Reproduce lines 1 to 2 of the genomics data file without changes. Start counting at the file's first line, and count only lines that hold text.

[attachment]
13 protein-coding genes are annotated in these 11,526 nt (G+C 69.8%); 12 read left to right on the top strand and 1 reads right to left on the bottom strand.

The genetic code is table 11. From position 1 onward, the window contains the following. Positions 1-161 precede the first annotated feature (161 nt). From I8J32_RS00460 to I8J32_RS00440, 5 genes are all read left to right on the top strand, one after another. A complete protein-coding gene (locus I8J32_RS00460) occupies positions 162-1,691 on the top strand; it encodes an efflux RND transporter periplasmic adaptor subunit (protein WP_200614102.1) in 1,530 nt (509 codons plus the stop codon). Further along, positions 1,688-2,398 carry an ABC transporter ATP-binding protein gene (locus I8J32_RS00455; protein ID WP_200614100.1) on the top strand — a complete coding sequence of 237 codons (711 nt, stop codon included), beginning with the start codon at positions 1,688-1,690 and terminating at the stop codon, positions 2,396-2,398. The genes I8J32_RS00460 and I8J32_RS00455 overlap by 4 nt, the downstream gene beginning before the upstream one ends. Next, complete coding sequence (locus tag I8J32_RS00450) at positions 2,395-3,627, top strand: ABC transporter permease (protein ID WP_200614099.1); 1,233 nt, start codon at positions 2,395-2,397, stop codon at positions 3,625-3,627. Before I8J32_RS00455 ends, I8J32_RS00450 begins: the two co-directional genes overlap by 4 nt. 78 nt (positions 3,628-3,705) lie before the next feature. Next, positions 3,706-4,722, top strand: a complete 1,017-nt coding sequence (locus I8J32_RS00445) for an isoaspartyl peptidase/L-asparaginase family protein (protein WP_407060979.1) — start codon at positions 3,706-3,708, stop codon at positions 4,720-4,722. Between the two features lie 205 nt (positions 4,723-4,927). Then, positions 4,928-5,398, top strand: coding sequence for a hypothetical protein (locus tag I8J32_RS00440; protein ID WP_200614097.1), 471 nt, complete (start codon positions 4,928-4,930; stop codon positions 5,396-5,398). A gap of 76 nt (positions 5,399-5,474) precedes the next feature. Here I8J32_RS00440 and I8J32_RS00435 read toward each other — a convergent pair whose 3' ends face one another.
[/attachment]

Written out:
13 protein-coding genes are annotated in these 11,526 nt (G+C 69.8%); 12 read left to right on the top strand and 1 reads right to left on the bottom strand.

The genetic code is table 11. From position 1 onward, the window contains the following. Positions 1-161 precede the first annotated feature (161 nt). From I8J32_RS00460 to I8J32_RS00440, 5 genes are all read left to right on the top strand, one after another. A complete protein-coding gene (locus I8J32_RS00460) occupies positions 162-1,691 on the top strand; it encodes an efflux RND transporter periplasmic adaptor subunit (protein WP_200614102.1) in 1,530 nt (509 codons plus the stop codon). Further along, positions 1,688-2,398 carry an ABC transporter ATP-binding protein gene (locus I8J32_RS00455; protein ID WP_200614100.1) on the top strand — a complete coding sequence of 237 codons (711 nt, stop codon included), beginning with the start codon at positions 1,688-1,690 and terminating at the stop codon, positions 2,396-2,398. The genes I8J32_RS00460 and I8J32_RS00455 overlap by 4 nt, the downstream gene beginning before the upstream one ends. Next, complete coding sequence (locus tag I8J32_RS00450) at positions 2,395-3,627, top strand: ABC transporter permease (protein ID WP_200614099.1); 1,233 nt, start codon at positions 2,395-2,397, stop codon at positions 3,625-3,627. Before I8J32_RS00455 ends, I8J32_RS00450 begins: the two co-directional genes overlap by 4 nt. 78 nt (positions 3,628-3,705) lie before the next feature. Next, positions 3,706-4,722, top strand: a complete 1,017-nt coding sequence (locus I8J32_RS00445) for an isoaspartyl peptidase/L-asparaginase family protein (protein WP_407060979.1) — start codon at positions 3,706-3,708, stop codon at positions 4,720-4,722. Between the two features lie 205 nt (positions 4,723-4,927). Then, positions 4,928-5,398, top strand: coding sequence for a hypothetical protein (locus tag I8J32_RS00440; protein ID WP_200614097.1), 471 nt, complete (start codon positions 4,928-4,930; stop codon positions 5,396-5,398). A gap of 76 nt (positions 5,399-5,474) precedes the next feature. Here I8J32_RS00440 and I8J32_RS00435 read toward each other — a convergent pair whose 3' ends face one another.